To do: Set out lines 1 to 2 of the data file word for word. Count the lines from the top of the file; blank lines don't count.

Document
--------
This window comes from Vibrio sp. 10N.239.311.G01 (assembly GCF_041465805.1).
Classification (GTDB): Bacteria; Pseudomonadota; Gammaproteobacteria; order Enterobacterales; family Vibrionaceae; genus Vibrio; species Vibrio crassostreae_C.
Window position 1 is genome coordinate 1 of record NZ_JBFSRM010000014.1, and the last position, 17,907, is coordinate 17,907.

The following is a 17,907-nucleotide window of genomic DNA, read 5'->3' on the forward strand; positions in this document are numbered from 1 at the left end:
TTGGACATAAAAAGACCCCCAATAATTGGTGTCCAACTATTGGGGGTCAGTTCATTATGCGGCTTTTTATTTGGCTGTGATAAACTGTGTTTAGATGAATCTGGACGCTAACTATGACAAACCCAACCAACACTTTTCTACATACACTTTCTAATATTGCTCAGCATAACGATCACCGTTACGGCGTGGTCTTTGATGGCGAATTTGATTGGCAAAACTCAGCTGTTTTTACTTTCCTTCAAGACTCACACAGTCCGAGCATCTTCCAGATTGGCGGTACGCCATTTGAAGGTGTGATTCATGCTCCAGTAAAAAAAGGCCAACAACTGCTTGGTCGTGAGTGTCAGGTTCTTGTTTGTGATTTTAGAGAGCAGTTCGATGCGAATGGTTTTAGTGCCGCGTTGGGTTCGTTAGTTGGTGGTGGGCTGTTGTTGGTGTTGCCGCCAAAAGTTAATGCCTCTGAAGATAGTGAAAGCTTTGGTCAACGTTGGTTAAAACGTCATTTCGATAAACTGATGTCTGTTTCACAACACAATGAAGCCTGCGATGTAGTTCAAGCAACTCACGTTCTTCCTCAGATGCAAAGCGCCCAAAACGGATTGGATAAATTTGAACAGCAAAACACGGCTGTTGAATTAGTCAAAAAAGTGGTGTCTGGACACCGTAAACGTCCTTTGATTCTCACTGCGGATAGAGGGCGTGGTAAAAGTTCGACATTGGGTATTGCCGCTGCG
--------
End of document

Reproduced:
This window comes from Vibrio sp. 10N.239.311.G01 (assembly GCF_041465805.1).
Classification (GTDB): Bacteria; Pseudomonadota; Gammaproteobacteria; order Enterobacterales; family Vibrionaceae; genus Vibrio; species Vibrio crassostreae_C.